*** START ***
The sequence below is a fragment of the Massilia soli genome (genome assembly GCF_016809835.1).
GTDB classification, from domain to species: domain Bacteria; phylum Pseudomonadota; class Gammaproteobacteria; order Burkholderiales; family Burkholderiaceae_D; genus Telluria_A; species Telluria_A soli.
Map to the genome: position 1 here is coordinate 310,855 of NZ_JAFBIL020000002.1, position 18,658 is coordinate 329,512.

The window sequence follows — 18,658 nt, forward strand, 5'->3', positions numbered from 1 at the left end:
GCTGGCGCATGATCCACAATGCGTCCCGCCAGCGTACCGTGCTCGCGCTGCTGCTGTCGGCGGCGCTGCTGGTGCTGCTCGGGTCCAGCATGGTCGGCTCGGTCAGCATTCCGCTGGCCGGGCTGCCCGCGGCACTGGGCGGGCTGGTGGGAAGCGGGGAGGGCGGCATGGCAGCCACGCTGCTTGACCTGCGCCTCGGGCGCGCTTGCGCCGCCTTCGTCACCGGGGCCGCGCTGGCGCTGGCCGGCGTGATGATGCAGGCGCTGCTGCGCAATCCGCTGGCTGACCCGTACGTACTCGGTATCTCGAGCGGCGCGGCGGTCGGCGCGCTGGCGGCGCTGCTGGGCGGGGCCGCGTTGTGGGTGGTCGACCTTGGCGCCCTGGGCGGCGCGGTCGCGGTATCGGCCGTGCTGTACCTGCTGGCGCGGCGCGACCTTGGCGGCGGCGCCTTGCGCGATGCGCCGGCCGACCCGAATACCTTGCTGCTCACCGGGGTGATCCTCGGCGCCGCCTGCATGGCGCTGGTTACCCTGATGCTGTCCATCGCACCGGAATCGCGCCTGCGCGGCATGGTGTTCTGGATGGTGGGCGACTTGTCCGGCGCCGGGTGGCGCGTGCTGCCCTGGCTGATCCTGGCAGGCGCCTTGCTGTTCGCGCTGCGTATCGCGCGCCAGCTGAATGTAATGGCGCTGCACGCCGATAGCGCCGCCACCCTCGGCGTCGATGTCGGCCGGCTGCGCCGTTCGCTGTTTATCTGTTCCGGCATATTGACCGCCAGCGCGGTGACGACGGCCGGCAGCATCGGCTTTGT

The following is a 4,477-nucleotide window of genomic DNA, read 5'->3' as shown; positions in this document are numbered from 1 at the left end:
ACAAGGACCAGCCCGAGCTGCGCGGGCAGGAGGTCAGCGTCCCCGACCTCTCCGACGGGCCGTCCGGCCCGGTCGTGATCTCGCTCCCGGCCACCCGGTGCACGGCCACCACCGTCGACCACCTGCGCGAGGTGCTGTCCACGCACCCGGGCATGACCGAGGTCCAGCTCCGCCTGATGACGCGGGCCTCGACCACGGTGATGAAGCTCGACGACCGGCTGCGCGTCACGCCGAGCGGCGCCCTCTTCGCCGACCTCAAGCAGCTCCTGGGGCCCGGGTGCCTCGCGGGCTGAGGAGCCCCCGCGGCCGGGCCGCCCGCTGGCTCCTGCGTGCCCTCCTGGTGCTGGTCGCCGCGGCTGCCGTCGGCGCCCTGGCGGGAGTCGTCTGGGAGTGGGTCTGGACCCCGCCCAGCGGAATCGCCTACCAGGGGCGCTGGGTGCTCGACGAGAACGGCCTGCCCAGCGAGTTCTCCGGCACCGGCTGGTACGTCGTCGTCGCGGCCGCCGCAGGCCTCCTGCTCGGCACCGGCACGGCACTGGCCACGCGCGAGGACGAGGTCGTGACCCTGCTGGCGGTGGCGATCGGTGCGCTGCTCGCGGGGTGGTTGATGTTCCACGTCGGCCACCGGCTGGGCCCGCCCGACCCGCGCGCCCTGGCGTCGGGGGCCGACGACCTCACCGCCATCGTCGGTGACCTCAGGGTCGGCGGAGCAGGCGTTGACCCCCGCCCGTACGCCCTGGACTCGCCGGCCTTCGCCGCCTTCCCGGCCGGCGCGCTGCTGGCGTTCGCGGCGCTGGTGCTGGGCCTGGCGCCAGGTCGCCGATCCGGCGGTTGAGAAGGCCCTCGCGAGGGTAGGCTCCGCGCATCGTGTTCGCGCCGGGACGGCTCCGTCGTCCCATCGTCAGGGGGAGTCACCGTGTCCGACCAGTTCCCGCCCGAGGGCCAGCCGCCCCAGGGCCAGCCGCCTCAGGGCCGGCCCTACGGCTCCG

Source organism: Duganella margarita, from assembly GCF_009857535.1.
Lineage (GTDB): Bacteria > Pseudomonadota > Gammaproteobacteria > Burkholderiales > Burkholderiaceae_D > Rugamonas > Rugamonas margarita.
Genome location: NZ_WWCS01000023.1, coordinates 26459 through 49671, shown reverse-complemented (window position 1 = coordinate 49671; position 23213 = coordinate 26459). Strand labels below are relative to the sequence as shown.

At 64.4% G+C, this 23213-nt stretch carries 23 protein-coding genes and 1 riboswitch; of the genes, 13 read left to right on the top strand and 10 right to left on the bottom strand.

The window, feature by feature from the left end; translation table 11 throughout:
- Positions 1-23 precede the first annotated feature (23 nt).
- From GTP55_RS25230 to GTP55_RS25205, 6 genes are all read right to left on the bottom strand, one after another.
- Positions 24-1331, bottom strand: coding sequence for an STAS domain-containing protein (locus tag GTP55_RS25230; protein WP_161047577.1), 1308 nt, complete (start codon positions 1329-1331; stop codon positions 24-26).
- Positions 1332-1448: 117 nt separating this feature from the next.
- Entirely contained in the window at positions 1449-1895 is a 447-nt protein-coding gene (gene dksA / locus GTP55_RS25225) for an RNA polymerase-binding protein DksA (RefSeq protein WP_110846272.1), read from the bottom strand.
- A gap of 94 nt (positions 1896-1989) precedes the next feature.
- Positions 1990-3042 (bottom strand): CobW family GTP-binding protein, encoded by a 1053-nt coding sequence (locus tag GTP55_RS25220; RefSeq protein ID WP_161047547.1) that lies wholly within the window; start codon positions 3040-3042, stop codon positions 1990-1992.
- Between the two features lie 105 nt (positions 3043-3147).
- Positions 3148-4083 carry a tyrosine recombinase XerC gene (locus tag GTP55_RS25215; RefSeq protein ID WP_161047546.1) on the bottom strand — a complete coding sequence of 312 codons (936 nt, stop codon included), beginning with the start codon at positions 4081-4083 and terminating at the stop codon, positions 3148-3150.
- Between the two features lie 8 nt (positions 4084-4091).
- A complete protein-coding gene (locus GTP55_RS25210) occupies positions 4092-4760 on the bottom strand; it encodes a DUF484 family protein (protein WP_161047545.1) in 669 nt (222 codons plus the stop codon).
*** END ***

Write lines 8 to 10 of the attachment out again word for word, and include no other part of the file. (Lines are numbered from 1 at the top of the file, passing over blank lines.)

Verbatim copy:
Source organism: Duganella margarita, from assembly GCF_009857535.1.
Lineage (GTDB): Bacteria > Pseudomonadota > Gammaproteobacteria > Burkholderiales > Burkholderiaceae_D > Rugamonas > Rugamonas margarita.
Genome location: NZ_WWCS01000023.1, coordinates 26459 through 49671, shown reverse-complemented (window position 1 = coordinate 49671; position 23213 = coordinate 26459). Strand labels below are relative to the sequence as shown.